One day after stocks were this close from hitting new all time highs on what have been either ok earnings, if looking at non-GAAP data, or atrocious earnings, based on GAAP, and where any oil headline is now immediately translated as bullish by the oil algos, so far futures are relatively flat, while European stocks were at their moments ago in anticipation of the latest ECB announcement due out in just one hour. However, unlike last month's "quad-bazooka", this time the market expects far less from Draghi. “Having pulled put the monetary bazooka in March, the market is sensibly expecting no further policy measures from the ECB,”
In another quiet overnight session, the biggest - and unexpected - macro news was the surprise monetary easing by Singapore which as previously reported moved to a 2008 crisis policy response when it adopted a "zero currency appreciation" stance as a result of its trade-based economy grinding to a halt. As Richard Breslow accurately put it, "If you need yet another stark example of the fantasy storytelling we amuse ourselves with, juxtapose today’s Monetary Authority of Singapore policy statement with the storyline that the Asian stock market rally intensified on renewed optimism over the global economy. Singapore is a proxy for trade and economic growth ground to a halt last quarter." The Singapore announcement led to a sharp round of regional currency weakness just as the dollar appears to have bottomed and is rapidly rising.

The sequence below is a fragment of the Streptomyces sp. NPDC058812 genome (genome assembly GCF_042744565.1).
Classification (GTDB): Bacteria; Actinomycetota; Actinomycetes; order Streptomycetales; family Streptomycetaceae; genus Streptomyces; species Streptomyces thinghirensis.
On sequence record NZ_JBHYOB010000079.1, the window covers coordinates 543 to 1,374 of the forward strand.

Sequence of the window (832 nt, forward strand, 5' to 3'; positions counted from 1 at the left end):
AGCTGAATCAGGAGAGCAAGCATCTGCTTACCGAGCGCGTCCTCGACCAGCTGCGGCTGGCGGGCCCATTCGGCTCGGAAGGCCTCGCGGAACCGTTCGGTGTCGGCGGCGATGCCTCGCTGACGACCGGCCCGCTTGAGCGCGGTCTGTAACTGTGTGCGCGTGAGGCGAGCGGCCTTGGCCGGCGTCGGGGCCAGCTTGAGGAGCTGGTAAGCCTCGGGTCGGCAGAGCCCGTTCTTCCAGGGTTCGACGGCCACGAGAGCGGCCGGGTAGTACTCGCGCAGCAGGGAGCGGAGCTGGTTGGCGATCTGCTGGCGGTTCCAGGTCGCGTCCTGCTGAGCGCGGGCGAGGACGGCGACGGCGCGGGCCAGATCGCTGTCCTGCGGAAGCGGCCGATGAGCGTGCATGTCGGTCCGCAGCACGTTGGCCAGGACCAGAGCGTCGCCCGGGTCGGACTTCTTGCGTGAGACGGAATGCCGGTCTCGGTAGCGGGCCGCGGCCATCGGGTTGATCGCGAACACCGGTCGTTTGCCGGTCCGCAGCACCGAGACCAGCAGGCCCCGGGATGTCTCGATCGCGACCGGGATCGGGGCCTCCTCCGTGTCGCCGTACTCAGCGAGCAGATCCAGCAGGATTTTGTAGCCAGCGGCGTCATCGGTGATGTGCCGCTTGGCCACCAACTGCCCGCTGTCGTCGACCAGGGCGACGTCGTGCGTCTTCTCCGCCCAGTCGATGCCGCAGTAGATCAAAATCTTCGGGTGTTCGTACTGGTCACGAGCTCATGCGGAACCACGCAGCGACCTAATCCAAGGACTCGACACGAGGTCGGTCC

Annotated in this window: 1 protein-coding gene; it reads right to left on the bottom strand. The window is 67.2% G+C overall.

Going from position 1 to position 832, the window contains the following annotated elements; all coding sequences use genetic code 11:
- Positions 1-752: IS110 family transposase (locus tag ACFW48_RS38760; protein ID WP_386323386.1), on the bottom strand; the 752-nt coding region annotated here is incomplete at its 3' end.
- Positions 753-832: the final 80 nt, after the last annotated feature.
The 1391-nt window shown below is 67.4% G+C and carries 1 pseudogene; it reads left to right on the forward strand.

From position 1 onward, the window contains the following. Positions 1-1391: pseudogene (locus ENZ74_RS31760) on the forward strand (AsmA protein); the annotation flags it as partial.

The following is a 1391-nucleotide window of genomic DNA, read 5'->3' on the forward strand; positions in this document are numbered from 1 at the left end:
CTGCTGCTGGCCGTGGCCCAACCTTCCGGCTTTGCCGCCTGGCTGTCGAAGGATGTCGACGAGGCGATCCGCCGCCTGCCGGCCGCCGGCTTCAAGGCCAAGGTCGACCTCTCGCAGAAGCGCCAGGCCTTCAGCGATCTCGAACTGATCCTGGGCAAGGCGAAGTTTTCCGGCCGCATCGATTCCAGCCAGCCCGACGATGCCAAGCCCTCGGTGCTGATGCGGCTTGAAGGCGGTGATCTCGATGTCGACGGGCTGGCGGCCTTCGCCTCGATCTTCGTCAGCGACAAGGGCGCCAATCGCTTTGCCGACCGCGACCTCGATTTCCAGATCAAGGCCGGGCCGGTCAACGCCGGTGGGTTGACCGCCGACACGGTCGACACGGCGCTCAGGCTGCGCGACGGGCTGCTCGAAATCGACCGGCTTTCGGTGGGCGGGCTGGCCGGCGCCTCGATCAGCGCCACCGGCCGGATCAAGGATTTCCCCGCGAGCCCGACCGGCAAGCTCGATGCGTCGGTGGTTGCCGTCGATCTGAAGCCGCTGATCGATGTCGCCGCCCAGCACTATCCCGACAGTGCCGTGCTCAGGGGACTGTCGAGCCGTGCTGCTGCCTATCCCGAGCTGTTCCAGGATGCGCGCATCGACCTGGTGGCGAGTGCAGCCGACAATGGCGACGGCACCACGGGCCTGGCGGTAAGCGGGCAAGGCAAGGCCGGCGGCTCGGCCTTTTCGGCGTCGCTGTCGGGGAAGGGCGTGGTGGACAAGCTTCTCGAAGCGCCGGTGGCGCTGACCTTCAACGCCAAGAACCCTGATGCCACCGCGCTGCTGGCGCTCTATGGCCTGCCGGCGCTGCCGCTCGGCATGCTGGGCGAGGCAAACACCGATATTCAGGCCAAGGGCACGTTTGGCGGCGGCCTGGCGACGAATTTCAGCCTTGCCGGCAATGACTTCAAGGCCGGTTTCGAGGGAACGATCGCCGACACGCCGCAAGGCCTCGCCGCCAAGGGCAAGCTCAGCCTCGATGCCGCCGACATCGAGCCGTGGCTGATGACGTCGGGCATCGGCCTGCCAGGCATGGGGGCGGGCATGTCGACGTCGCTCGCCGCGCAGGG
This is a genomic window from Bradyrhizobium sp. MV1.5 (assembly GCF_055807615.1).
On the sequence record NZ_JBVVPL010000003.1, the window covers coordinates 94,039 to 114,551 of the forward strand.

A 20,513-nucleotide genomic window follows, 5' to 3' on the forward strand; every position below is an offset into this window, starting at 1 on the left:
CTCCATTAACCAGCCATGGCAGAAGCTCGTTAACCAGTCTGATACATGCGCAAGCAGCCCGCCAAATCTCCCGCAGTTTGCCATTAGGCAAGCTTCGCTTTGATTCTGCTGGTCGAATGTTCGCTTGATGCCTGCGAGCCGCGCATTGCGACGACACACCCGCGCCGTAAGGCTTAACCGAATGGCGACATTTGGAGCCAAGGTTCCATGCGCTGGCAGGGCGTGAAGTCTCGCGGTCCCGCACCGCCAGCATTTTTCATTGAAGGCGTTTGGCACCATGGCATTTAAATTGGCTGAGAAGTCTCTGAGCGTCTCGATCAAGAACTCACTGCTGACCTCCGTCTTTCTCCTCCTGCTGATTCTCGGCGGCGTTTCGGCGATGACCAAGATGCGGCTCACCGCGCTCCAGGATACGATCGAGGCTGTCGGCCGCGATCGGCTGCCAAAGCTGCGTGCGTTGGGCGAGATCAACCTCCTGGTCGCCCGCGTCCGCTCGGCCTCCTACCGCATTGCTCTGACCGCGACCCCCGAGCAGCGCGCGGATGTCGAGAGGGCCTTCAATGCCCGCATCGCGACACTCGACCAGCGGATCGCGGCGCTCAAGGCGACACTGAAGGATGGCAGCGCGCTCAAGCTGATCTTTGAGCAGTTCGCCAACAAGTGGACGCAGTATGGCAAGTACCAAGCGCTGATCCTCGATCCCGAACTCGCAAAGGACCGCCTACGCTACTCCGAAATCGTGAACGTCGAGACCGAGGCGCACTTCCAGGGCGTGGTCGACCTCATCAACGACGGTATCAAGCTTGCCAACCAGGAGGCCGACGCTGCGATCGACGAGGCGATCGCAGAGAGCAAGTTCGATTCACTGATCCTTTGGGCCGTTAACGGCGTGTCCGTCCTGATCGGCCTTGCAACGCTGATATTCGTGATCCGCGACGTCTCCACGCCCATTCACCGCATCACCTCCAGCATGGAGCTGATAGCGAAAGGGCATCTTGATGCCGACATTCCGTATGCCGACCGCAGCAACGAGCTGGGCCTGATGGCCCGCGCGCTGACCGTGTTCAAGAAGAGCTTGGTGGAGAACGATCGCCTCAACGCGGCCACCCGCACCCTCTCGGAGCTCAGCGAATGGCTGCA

Nomura Fires 1,000 As It Quits European Equity Business; Blames "Extreme Volatility And Lack Of Liquidity"Submitted by Tyler Durden on 04/12/2016 08:21 -0400
The latest confirmation of the pain global megabanks are suffering as a result of an abysmal trading environment, in no small part made even worse due to constant central bank tinkering, comes from Japan's largest brokerage, Nomura, which eight years after buying Lehman's European and Asian units has decided to fire 15% of its European staff and is abandoning most of its European equities business. Altogether, Nomura will fire about 1,000 bankers between its European and US groups.
Earlier today, Japan's government spokesman Suga came as close as possible to admitting that there was in fact a tacit "Shanghai Accord" agreement when he said that the Group of 20's agreement to avoid competitive currency devaluation "does not mean Japan cannot intervene in response to one-sided currency moves." It got better: in an interview with Reuters Suga added that Japanese Prime Minister Shinzo Abe's comment to the Wall Street Journal last week that countries should avoid "arbitrary intervention," was misunderstood and does not rule out intervention for Japan, Suga said.
It didn't take long for the impact of the stronger yen, and the weak global economy, to manifest themselves on the company that is Asia largest clothing retailer.
Nomura's Bob "The Bear" Janjuah: "The Question Is What Would Be Necessary For The Fed To Do QE Or NIRP"Submitted by Tyler Durden on 04/07/2016 20:32 -0400
"My view is still that the Fed does not actually do anything more than jaw-bone until or unless the S&P500 cash index is into the 1500s and the outlook for growth, employment and inflation get significantly worse – perhaps with the unemployment rate inching higher not lower.... I am also even more convinced now that we are about 10 months through a multi-year bear market that likely won’t bottom until late 2017 or early 2018. This will be a stair-step decline with all the strength to the downside punctuated by occasional (very) violent bear market counter-trend rallies driven by short covering, hope and residual belief in policymakers"